Impacts of November restrictions still unclear
December 18, 2020 – Silicon Valley’s unemployment rate continued its gradual decline since the pandemic-high of 11.6% in April, decreasing by a fraction (0.8) of a percentage point to 5.1% between mid-October and mid-November, according to analysis released today by Joint Venture Silicon Valley’s Institute for Regional Studies.
The analysis follows this morning’s release from the California Employment Development Department (EDD).
The November data reflects month-over-month upticks in retail jobs (specifically Clothing & Clothing Accessory, and General Merchandise Stores), and restaurant/food service jobs.
Silicon Valley’s 5.1% unemployment rate is less than half of the April high (11.6%), but remains more than double what it was in November of 2019.
“We’re seeing a gradual improvement in the region’s unemployment rate, but it’s a lagging indicator. The data show us that 76,000 of our region’s workers were unemployed in November, not reflecting recent shut-downs,” said Rachel Massaro, the Institute’s Director of Research. “While it’s important for us to continue to analyze and understand the numbers, it’s also important to keep in mind the things that aren’t quantifiable – like the uncertainty that many workers face on a daily basis, wondering if they’ll still have a job tomorrow.”
The November unemployment rates are based on mid-November data, therefore do not reflect the impact of the county downgrades to the state’s Purple tier, or the recent stay-at-home orders that went into effect on December 6 in Santa Clara County, and this past Wednesday, December 16 in San Mateo County.
- Silicon Valley’s unemployment rate declined by 0.8 percentage points in November, reaching 5.1%. This rate is lower than at any other time since the start of the pandemic. This compares to a November unemployment rate of 5.7% for San Francisco, 5.9% for the Bay Area, 7.9% statewide, and 6.4% nationwide.
- As of mid-October, approximately 76,000 people in Silicon Valley’s labor force remained unemployed. This compares to 33,000 at the same time last year (November 2019).
- The average number of Silicon Valley initial unemployment insurance claims were 72% lower in the first three weeks of November compared to the height of pandemic-related unemployment in April.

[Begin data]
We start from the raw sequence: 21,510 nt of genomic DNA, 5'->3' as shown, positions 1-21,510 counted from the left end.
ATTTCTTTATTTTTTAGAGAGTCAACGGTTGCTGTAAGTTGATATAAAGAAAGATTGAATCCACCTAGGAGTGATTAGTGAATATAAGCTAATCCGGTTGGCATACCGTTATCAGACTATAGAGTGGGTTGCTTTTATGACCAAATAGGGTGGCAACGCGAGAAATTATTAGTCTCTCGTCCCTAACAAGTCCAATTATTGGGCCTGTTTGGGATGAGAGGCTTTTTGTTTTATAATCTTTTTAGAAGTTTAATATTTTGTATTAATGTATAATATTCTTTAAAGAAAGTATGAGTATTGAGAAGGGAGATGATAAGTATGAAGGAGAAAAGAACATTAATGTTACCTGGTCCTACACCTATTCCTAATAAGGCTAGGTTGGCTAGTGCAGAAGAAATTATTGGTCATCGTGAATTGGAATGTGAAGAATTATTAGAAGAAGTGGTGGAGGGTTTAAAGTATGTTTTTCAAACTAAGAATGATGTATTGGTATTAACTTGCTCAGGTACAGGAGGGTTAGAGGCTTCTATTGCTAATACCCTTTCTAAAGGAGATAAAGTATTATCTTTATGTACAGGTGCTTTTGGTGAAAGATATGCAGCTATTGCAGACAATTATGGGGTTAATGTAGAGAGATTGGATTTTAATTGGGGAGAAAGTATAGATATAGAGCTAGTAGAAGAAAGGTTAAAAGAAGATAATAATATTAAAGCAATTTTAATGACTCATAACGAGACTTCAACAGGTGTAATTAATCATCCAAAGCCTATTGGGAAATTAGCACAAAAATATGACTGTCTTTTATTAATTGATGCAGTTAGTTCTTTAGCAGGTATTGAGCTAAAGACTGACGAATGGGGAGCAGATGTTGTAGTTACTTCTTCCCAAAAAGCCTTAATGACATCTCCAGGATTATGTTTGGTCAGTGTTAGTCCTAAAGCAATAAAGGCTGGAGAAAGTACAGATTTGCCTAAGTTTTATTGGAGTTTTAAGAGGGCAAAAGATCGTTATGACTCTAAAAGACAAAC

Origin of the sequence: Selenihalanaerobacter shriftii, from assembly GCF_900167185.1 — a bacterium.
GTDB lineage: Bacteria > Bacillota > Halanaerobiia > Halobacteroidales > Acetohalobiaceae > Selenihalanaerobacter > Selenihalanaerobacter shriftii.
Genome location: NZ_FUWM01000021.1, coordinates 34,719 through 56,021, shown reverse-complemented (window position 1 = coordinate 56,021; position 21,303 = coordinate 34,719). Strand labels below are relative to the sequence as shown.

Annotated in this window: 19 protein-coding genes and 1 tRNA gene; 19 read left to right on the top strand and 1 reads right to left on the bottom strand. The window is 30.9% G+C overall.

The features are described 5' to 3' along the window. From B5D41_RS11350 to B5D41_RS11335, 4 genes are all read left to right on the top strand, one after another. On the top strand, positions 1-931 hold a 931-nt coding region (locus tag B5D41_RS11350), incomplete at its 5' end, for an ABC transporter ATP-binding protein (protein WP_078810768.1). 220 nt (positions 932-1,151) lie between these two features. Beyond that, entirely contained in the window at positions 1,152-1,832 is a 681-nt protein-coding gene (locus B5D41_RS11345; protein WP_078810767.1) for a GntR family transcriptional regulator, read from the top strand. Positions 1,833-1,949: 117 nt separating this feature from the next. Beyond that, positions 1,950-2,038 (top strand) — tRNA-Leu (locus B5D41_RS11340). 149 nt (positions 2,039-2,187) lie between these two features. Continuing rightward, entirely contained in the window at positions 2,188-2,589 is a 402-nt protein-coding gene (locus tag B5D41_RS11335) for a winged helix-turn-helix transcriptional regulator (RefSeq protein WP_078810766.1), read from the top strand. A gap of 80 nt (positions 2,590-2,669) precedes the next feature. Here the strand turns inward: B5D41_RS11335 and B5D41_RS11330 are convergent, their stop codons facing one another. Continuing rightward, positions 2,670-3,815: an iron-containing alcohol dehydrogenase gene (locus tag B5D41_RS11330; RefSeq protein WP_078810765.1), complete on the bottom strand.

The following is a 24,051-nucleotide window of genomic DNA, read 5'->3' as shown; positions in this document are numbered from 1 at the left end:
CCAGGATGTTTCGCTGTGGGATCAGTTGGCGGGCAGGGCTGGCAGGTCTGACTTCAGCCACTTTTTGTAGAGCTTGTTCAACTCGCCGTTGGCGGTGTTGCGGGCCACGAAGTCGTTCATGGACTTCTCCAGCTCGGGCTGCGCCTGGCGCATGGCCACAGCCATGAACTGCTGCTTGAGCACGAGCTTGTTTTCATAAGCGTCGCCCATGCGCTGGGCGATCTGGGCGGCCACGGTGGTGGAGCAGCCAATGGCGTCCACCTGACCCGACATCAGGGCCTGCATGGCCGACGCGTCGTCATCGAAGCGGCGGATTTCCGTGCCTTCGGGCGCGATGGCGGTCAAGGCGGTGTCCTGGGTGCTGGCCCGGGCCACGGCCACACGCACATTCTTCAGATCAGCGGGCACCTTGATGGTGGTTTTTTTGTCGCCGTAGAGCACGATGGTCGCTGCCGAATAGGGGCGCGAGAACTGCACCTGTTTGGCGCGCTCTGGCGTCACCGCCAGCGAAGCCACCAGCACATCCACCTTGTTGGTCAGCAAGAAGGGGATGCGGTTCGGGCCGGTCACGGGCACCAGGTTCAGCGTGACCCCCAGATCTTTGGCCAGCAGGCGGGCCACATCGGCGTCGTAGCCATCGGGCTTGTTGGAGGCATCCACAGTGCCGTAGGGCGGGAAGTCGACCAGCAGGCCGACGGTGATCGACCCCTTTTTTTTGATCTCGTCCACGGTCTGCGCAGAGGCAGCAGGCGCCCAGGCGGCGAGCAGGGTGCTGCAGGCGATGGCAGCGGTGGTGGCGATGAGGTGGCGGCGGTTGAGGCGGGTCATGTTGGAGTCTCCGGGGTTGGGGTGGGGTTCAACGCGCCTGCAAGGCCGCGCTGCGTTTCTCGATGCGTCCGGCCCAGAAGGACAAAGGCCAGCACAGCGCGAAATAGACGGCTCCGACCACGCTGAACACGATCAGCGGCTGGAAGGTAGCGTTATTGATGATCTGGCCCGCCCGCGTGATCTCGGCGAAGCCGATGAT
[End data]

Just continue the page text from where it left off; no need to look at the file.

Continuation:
- The increase in Silicon Valley employment levels between October and November (based on metro-area data, which includes San Francisco and San Benito Counties) was primarily driven by gains in retail jobs (+6,700, or +4.4%) particularly Clothing & Clothing Accessory Stores (+1,700, or +12%) and General Merchandise Stores (+1,700, or +8.2%).
- Leisure & Hospitality was also a driver of greater Silicon Valley job gains, but only in the San Jose-Sunnyvale-Santa Clara MSA (+3,100 or +4%) with 2,200 jobs in Food Services & Drinking Places alone. Leisure & Hospitality jobs actually declined in the San Francisco-Redwood City-South San Francisco MD (-2,000 jobs, or -1.9%).
- San Mateo and Santa Clara Counties had the 3rd and 4thlowest unemployment rates, respectively, among the state’s 58 counties in October.
U.S. Bureau of Labor Statistics, Current Population Survey (CPS) and Local Area Unemployment Statistics (LAUS); California Employment Development Department (EDD)
Silicon Valley includes Santa Clara & San Mateo Counties, unless otherwise noted.
Monthly unemployment rates are calculated using employment and labor force data from the Bureau of Labor Statistics, Current Population Statistics (CPS) and the Local Area Unemployment Statistics (LAUS). Rates are not seasonally adjusted. County-level and California data for October and November 2020 are preliminary, and county-level data for November are from the California Employment Development Department December 18 release.
For further reference
To access Silicon Valley’s online data hub, visit www.siliconvalleyindicators.org.
About the Silicon Valley Institute for Regional Studies
The Silicon Valley Institute for Regional Studies is the research arm of Joint Venture Silicon Valley, and is housed within the organization. The Institute provides research and analysis on a host of issues facing Silicon Valley’s economy and society. For more information, visit www.siliconvalleyindicators.org.
About Joint Venture Silicon Valley
Established in 1993, Joint Venture provides analysis and action on issues affecting the Silicon Valley economy and quality of life. The organization brings together established and emerging leaders—from business, government, academia, labor and the broader community—to spotlight issues, launch projects and work toward innovative solutions. For more information, visit www.jointventure.org.